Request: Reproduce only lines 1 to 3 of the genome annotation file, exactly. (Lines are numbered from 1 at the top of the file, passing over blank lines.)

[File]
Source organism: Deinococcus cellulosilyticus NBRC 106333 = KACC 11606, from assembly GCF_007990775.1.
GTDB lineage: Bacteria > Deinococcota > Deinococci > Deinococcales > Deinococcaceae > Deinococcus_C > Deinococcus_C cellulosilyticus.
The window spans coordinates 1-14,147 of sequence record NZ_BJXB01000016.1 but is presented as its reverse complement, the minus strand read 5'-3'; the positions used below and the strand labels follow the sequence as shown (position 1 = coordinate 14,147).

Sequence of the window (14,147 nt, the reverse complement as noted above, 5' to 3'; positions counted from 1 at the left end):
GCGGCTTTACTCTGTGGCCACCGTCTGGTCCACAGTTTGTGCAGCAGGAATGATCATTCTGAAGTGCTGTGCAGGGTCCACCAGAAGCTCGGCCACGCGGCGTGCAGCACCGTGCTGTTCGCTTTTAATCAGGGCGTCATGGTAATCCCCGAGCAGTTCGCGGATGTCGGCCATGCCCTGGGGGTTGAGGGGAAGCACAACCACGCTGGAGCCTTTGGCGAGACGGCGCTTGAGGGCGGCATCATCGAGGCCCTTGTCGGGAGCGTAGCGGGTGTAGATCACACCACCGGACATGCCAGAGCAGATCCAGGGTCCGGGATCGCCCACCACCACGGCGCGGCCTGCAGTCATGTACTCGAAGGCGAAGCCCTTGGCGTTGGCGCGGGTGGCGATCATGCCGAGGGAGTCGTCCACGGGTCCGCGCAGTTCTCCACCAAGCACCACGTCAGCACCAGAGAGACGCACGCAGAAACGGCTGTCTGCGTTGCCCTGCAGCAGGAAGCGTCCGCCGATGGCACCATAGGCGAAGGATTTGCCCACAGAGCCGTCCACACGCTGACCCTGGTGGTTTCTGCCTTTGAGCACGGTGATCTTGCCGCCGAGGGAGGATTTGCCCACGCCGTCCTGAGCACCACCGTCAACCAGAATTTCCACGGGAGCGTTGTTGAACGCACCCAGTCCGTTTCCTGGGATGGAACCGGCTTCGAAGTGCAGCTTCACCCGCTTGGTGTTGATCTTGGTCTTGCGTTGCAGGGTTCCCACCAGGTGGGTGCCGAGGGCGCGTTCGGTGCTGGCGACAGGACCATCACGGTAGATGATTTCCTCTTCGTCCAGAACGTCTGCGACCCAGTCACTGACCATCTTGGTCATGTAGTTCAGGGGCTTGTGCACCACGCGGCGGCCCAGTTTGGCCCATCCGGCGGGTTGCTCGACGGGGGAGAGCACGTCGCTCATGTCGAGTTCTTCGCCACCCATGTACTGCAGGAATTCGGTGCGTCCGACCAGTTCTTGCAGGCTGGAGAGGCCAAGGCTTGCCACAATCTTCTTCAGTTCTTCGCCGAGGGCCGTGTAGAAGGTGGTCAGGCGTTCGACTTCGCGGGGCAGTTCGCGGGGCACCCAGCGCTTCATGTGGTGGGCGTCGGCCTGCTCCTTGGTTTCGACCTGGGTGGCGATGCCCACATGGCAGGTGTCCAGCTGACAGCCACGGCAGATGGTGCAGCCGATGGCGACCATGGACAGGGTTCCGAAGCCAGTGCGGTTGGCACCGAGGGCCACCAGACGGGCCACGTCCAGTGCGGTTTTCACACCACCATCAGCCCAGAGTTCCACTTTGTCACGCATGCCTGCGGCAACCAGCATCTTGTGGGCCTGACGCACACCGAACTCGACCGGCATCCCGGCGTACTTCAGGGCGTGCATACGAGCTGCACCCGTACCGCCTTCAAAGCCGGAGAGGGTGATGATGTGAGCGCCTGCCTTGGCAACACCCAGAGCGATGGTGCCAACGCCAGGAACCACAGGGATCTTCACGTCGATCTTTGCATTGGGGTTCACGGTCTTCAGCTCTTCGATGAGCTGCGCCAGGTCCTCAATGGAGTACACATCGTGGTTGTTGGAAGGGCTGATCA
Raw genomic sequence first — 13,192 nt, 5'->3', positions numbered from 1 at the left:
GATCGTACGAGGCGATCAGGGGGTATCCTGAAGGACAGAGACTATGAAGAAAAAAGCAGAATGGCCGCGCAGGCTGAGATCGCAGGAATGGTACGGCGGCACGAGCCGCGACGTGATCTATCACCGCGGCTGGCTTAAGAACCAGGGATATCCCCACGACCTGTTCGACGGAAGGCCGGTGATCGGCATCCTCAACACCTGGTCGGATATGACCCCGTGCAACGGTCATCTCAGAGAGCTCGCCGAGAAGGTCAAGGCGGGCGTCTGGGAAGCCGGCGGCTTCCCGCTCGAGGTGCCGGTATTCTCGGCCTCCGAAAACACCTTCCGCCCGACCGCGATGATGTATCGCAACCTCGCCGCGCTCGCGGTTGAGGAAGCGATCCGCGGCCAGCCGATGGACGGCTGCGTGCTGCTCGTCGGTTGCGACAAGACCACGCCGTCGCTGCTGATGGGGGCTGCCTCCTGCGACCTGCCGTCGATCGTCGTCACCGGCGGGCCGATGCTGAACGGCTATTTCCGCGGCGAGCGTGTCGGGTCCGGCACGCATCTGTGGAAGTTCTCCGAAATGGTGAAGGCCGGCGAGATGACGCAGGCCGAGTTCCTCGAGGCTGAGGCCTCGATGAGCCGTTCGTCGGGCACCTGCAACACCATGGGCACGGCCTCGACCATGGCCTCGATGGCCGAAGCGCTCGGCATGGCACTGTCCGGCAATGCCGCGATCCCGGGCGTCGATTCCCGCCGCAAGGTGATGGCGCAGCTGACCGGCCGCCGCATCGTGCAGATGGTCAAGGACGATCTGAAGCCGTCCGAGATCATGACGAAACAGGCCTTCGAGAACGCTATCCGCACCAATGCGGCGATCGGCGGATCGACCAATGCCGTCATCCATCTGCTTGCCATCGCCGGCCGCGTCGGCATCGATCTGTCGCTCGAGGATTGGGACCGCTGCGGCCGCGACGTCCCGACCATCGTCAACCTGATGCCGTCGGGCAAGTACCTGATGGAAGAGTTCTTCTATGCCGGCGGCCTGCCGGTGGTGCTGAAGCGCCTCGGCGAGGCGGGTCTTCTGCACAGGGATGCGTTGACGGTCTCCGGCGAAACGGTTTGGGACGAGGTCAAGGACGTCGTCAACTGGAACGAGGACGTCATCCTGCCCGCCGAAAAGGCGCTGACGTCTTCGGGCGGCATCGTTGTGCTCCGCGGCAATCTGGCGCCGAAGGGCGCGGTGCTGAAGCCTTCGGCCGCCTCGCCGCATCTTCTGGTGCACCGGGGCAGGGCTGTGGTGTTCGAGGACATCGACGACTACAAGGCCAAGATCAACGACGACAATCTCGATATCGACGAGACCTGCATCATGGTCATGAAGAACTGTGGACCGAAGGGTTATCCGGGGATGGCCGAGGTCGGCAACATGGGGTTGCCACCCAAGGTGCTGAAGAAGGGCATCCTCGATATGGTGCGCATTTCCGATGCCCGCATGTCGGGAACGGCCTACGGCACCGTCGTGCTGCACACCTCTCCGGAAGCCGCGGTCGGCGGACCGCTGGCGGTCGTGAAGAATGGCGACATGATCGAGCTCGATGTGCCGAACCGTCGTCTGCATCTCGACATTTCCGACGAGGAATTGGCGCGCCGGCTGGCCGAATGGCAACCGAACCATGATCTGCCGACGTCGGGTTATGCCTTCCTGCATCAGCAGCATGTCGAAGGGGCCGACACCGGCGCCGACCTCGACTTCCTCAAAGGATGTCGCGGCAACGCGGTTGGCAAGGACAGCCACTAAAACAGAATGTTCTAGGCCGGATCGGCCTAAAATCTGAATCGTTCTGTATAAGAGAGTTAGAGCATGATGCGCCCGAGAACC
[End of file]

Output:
Source organism: Deinococcus cellulosilyticus NBRC 106333 = KACC 11606, from assembly GCF_007990775.1.
GTDB lineage: Bacteria > Deinococcota > Deinococci > Deinococcales > Deinococcaceae > Deinococcus_C > Deinococcus_C cellulosilyticus.
The window spans coordinates 1-14,147 of sequence record NZ_BJXB01000016.1 but is presented as its reverse complement, the minus strand read 5'-3'; the positions used below and the strand labels follow the sequence as shown (position 1 = coordinate 14,147).